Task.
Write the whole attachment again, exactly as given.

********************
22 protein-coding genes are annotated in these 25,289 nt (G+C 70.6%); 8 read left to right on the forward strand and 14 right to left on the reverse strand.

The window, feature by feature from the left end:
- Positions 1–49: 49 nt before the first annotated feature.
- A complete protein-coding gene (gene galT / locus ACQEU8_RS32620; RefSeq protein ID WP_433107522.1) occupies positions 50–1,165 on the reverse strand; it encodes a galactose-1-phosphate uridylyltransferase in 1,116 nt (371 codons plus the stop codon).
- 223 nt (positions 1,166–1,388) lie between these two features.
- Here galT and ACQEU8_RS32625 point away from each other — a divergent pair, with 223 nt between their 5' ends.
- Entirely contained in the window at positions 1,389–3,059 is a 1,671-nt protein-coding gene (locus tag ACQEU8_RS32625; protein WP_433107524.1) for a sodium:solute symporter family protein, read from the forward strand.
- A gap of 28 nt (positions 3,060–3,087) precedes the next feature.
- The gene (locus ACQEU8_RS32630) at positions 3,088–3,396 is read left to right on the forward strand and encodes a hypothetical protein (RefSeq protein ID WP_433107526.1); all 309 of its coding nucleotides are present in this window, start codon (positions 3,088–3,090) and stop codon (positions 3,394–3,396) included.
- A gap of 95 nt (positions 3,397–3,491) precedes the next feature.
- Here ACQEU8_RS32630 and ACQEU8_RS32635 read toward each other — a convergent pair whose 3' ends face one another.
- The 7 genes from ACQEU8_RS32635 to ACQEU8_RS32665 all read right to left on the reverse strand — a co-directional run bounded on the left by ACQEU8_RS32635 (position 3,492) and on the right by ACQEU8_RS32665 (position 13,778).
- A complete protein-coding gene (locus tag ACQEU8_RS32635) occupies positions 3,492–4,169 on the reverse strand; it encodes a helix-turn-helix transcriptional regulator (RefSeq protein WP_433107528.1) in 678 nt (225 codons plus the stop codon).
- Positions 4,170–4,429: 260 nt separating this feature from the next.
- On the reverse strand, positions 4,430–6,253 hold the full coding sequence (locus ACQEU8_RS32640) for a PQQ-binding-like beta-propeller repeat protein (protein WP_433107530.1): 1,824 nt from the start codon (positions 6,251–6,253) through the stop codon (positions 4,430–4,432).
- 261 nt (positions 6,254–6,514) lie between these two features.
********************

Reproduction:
22 protein-coding genes are annotated in these 25,289 nt (G+C 70.6%); 8 read left to right on the forward strand and 14 right to left on the reverse strand.

The window, feature by feature from the left end:
- Positions 1–49: 49 nt before the first annotated feature.
- A complete protein-coding gene (gene galT / locus ACQEU8_RS32620; RefSeq protein ID WP_433107522.1) occupies positions 50–1,165 on the reverse strand; it encodes a galactose-1-phosphate uridylyltransferase in 1,116 nt (371 codons plus the stop codon).
- 223 nt (positions 1,166–1,388) lie between these two features.
- Here galT and ACQEU8_RS32625 point away from each other — a divergent pair, with 223 nt between their 5' ends.
- Entirely contained in the window at positions 1,389–3,059 is a 1,671-nt protein-coding gene (locus tag ACQEU8_RS32625; protein WP_433107524.1) for a sodium:solute symporter family protein, read from the forward strand.
- A gap of 28 nt (positions 3,060–3,087) precedes the next feature.
- The gene (locus ACQEU8_RS32630) at positions 3,088–3,396 is read left to right on the forward strand and encodes a hypothetical protein (RefSeq protein ID WP_433107526.1); all 309 of its coding nucleotides are present in this window, start codon (positions 3,088–3,090) and stop codon (positions 3,394–3,396) included.
- A gap of 95 nt (positions 3,397–3,491) precedes the next feature.
- Here ACQEU8_RS32630 and ACQEU8_RS32635 read toward each other — a convergent pair whose 3' ends face one another.
- The 7 genes from ACQEU8_RS32635 to ACQEU8_RS32665 all read right to left on the reverse strand — a co-directional run bounded on the left by ACQEU8_RS32635 (position 3,492) and on the right by ACQEU8_RS32665 (position 13,778).
- A complete protein-coding gene (locus tag ACQEU8_RS32635) occupies positions 3,492–4,169 on the reverse strand; it encodes a helix-turn-helix transcriptional regulator (RefSeq protein WP_433107528.1) in 678 nt (225 codons plus the stop codon).
- Positions 4,170–4,429: 260 nt separating this feature from the next.
- On the reverse strand, positions 4,430–6,253 hold the full coding sequence (locus ACQEU8_RS32640) for a PQQ-binding-like beta-propeller repeat protein (protein WP_433107530.1): 1,824 nt from the start codon (positions 6,251–6,253) through the stop codon (positions 4,430–4,432).
- 261 nt (positions 6,254–6,514) lie between these two features.